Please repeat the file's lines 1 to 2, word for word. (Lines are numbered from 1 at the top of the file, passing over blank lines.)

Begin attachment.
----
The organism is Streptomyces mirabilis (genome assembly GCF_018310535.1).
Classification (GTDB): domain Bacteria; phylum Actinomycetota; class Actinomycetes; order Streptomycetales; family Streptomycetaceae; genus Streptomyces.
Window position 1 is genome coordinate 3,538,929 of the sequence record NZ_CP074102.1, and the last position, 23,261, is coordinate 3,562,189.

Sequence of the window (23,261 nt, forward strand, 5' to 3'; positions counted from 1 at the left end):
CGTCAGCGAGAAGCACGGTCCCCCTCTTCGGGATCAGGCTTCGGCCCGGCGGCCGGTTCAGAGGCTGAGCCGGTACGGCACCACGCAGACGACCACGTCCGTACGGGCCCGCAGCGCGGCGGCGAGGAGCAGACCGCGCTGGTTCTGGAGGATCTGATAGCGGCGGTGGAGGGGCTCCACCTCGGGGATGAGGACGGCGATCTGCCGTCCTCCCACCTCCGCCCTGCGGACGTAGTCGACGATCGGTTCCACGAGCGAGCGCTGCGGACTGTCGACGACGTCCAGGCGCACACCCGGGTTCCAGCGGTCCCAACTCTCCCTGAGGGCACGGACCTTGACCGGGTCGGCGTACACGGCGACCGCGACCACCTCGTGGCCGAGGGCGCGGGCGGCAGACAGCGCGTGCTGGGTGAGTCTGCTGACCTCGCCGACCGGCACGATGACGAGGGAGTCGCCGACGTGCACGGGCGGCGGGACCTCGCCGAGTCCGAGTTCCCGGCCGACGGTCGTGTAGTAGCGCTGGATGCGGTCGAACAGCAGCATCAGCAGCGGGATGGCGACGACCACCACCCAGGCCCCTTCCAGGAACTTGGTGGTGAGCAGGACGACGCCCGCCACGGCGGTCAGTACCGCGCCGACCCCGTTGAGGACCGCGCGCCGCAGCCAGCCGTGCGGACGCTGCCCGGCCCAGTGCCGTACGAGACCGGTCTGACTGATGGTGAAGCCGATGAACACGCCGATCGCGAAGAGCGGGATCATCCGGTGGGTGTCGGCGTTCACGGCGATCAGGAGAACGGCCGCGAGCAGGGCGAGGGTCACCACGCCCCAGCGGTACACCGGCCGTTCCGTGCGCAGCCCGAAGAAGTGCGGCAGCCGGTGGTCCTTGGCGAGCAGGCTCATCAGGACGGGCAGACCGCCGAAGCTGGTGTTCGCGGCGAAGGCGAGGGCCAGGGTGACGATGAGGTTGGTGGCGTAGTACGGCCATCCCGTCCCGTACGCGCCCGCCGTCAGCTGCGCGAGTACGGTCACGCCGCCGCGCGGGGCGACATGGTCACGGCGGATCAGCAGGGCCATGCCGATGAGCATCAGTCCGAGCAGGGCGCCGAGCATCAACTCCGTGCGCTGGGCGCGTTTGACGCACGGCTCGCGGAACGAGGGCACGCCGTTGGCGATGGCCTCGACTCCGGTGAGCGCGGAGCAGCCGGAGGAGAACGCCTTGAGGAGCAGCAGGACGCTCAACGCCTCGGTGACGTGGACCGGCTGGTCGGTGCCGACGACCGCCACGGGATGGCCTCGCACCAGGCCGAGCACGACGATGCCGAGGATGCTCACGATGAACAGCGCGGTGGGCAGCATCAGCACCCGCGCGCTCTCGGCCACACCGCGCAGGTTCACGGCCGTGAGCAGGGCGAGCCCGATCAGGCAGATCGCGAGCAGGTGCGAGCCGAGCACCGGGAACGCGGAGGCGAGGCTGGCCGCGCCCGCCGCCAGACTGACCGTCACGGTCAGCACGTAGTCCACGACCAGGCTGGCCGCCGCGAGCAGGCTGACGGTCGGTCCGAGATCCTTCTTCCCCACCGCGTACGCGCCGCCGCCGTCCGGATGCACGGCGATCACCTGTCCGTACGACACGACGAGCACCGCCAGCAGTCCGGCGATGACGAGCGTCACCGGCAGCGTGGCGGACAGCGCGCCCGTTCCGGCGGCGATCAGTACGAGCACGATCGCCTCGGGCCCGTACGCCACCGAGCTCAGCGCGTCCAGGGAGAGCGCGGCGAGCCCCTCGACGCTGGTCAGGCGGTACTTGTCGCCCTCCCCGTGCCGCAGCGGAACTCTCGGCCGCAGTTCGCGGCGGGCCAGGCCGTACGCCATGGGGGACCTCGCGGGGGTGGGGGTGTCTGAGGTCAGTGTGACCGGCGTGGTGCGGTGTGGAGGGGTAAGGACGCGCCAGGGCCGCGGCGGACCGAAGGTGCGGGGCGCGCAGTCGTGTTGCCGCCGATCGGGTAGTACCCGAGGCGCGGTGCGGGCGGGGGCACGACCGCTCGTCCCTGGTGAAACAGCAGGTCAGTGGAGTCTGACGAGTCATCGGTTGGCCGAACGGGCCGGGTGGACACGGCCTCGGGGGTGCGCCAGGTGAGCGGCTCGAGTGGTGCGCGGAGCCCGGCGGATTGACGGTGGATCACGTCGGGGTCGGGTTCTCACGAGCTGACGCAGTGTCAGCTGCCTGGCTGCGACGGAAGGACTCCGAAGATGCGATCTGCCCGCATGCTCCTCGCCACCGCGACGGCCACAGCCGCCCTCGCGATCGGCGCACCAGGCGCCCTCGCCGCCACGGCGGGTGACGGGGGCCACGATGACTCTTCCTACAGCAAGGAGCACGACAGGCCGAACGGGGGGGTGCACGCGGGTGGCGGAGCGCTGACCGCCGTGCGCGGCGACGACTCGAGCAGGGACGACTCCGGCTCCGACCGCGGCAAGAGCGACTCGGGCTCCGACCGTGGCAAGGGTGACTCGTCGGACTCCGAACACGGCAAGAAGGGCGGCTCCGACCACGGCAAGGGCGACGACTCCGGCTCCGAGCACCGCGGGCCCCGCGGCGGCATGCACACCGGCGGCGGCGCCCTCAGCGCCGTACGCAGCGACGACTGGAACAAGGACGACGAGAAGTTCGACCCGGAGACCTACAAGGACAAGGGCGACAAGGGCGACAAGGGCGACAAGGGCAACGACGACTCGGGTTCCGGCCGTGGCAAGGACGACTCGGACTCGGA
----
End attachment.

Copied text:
The organism is Streptomyces mirabilis (genome assembly GCF_018310535.1).
Classification (GTDB): domain Bacteria; phylum Actinomycetota; class Actinomycetes; order Streptomycetales; family Streptomycetaceae; genus Streptomyces.